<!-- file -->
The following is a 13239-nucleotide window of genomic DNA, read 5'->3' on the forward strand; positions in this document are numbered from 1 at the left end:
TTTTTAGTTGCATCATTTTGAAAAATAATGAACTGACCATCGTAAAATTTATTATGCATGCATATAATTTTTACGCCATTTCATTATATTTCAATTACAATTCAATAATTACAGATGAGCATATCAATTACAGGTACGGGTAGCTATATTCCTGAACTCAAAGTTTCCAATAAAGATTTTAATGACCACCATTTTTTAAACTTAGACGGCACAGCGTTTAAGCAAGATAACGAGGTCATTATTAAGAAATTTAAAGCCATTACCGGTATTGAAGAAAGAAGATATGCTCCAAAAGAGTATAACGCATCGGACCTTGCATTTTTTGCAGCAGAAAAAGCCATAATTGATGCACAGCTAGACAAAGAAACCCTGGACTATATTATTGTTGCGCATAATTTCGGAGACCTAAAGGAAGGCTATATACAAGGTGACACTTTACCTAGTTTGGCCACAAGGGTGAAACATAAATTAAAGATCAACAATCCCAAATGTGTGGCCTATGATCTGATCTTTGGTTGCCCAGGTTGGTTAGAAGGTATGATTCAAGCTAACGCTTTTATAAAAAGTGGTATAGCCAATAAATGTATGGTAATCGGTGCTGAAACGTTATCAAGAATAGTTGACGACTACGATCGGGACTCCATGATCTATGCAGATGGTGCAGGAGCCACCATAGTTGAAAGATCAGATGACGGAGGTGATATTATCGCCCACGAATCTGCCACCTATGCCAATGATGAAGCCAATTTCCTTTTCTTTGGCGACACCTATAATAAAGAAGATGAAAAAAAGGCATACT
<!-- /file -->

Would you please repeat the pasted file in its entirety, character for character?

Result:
The following is a 13239-nucleotide window of genomic DNA, read 5'->3' on the forward strand; positions in this document are numbered from 1 at the left end:
TTTTTAGTTGCATCATTTTGAAAAATAATGAACTGACCATCGTAAAATTTATTATGCATGCATATAATTTTTACGCCATTTCATTATATTTCAATTACAATTCAATAATTACAGATGAGCATATCAATTACAGGTACGGGTAGCTATATTCCTGAACTCAAAGTTTCCAATAAAGATTTTAATGACCACCATTTTTTAAACTTAGACGGCACAGCGTTTAAGCAAGATAACGAGGTCATTATTAAGAAATTTAAAGCCATTACCGGTATTGAAGAAAGAAGATATGCTCCAAAAGAGTATAACGCATCGGACCTTGCATTTTTTGCAGCAGAAAAAGCCATAATTGATGCACAGCTAGACAAAGAAACCCTGGACTATATTATTGTTGCGCATAATTTCGGAGACCTAAAGGAAGGCTATATACAAGGTGACACTTTACCTAGTTTGGCCACAAGGGTGAAACATAAATTAAAGATCAACAATCCCAAATGTGTGGCCTATGATCTGATCTTTGGTTGCCCAGGTTGGTTAGAAGGTATGATTCAAGCTAACGCTTTTATAAAAAGTGGTATAGCCAATAAATGTATGGTAATCGGTGCTGAAACGTTATCAAGAATAGTTGACGACTACGATCGGGACTCCATGATCTATGCAGATGGTGCAGGAGCCACCATAGTTGAAAGATCAGATGACGGAGGTGATATTATCGCCCACGAATCTGCCACCTATGCCAATGATGAAGCCAATTTCCTTTTCTTTGGCGACACCTATAATAAAGAAGATGAAAAAAAGGCATACT